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Is the water sole source of oxygen released during photosynthesis?

to this question can be figured out in a simple but obvious way; that is an
intuitive way
An Internet site says, Water is the source of oxygen released during photosynthesis. : Numerous other
Internet sites also say the same. I have found a simple but obvious way to judge whether the
statement is true or not, an intuitive examination of equation for photosynthesis.
First of all, let us decide which equation for photosynthesis is correct. It seems that there are two
equations for photosynthesis being used currently.
6CO2 + 6H2O C6H12O6 + 6O2

(1), and

6CO2 + 12H2O C6H12O6 + 6O2.+ 6H2O (2).

According to my quick survey on Internet, equation (1) is more frequently used than equation
(2); out of 65 cases surveyed, in 50 cases equation (1) is used. In fact equation (2) is not
acceptable in view of the rule of algebra. The rule says in any equation like terms are not
allowed on both sides of an equation. In equation (2) the terms of H2O are like terms and are
on both sides of equation. Thus equation (2) is not acceptable as an authentic equation for

Now, with equation (1), we can figure out the fates of elements (C, H and O) involved in
photosynthesis in following way (an intuitive way).

6CO2 + 6H2O C6H12O6 + 6O2

Elements in inputs re-expressed: 6C 6O 6O + 12H 6O

Arrows show whereto of elements

Elements in outputs re-expressed: 6C 12H 6O + 12O (6O2 --- each 3O2 from H2O and CO2)
Above diagram clearly shows that oxygen released during photosynthesis is originated from
both water and carbon dioxide, not from water alone.
There is one more intuitive way to figure out that oxygen released during photosynthesis cannot
be originated from water alone
Let us eamine the molecular formula of glucose, a product of photosynthesis: C 6H12O6. The ratio
of C to O in glucose is 1 : 1, while the ratio of C to O in carbon dioxide is 1 : 2. This tells that
during the photosynthesis, out of 12 oxygen atoms in 6 moles of carbon dioxide, 6 oxygen atoms
are used for the synthesis of glucose and the remaining 6 oxygen atoms should be released as 3
moles of oxygen gas.
To see whether oxygen in carbon dioxide is released as oxygen gas during the photosynthesis, I
have conducted an experiment. For the experiment I used 18O-enriched carbon dioxide (with
abundance of 95%, obtained from Cambridge Isotope Laboratories Inc., USA). In the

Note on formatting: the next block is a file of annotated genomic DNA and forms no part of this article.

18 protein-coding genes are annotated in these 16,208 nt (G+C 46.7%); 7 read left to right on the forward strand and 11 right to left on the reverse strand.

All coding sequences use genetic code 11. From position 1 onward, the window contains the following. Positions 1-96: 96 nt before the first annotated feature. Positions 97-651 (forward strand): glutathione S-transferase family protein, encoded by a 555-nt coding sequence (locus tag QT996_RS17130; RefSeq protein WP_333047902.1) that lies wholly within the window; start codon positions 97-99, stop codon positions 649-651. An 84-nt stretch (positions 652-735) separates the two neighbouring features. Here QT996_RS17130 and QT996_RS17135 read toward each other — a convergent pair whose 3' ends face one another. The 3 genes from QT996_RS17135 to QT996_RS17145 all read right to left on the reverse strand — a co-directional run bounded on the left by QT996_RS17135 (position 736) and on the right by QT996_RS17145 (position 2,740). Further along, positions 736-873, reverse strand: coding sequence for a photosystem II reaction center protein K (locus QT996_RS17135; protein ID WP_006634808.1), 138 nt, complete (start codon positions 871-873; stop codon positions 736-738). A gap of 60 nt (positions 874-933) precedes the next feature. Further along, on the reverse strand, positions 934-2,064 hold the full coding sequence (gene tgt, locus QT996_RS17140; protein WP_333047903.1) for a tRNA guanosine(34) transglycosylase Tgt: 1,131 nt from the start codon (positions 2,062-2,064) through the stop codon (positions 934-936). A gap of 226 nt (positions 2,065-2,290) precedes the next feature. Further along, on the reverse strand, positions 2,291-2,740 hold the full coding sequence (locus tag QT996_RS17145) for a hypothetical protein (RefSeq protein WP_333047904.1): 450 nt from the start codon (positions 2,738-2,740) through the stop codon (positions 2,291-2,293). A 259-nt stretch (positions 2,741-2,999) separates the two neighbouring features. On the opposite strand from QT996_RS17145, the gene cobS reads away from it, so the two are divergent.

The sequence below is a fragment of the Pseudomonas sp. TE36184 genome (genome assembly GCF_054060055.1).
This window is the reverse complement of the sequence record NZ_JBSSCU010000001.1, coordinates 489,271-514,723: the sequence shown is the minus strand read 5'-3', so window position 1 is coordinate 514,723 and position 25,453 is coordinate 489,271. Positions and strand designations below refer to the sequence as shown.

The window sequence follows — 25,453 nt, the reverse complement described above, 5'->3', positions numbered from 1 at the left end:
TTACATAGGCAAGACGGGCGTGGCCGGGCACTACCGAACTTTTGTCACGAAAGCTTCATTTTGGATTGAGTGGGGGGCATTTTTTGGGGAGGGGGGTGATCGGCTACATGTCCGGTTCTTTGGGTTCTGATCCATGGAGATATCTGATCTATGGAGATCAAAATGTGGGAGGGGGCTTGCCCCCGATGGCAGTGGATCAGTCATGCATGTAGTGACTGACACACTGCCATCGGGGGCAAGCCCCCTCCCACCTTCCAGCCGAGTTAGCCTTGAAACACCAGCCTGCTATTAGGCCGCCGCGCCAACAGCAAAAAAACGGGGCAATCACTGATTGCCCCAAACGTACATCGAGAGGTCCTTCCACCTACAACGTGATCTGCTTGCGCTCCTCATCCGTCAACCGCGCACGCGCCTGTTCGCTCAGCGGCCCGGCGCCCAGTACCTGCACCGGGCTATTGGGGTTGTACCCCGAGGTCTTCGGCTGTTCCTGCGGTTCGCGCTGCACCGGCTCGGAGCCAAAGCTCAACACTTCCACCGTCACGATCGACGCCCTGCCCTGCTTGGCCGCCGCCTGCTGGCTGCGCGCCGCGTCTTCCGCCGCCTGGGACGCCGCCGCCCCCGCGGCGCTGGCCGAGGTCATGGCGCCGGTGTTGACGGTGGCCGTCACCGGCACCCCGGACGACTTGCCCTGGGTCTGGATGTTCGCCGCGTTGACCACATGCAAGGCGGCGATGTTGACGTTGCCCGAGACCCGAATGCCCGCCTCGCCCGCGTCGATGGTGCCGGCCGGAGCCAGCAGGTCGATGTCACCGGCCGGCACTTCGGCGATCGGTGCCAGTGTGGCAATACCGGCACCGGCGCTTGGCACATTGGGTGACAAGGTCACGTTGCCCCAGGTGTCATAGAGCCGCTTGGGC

experiment I allowed a green plant (pothos; Epripremnum aureum) to undergo photosynthesis in

the presence of different carbon dioxides; ordinary carbon dioxide and 18O-enriched carbon
dioxide in a chamber securely protected from mixing of ambient air. I collected the air samples
from the camber after the termination of each experiment with different carbon dioxide, and
analyzed the air samples to know whether oxygen in the carbon dioxide is released during
photosynthesis by the plant. I also took leaf sap samples and analyzed for the abundance of 18O,
to know whether oxygen in the carbon dioxide is left in the plant leaf sap as a component of
glucose. The results showed that part of oxygen in carbon dioxide was released as oxygen gas
and part of it remained in the leaf sap, indicating that part of oxygen in carbon dioxide is gone
to glucose as a component of glucose. See the Tables 1 and 2.

The analysis of abundance of 18O was done at the Isotopes Laboratory of Korea Basic Science
Institute, Ochang, Chungbuk Province, Republic of Korea, using modern instruments like Delta
V Plus IRMS2 interfaced with Gasbench II(Thermo Scientific. Bremen Germany) and Stable
Isotope Mass Spectrometer Isoprime model (GV Instrument Ltd. UK).

Two Tables above clearly show that part of oxygen in carbon dioxide is released as
oxygen gas and part of it is left in the leaf sap as the component of glucose.

Warning: This document has not been published in any journal yet (in fact, in the
process of looking for a journal for publication), thus it is not allowed to copy part or
entire document for citing without with the permission of the author. Any question on
the content of this document is welcomed at, My name is
Chong Woon Hong, an agriculturist with soil chemistry background. Currently, I am an
independent researcher retired from the National Academy of Agricultural Sciences,

Rural Development Administration, Ministry of Food and Agriculture, Republic of

Korea. This document is not the full paper of mine.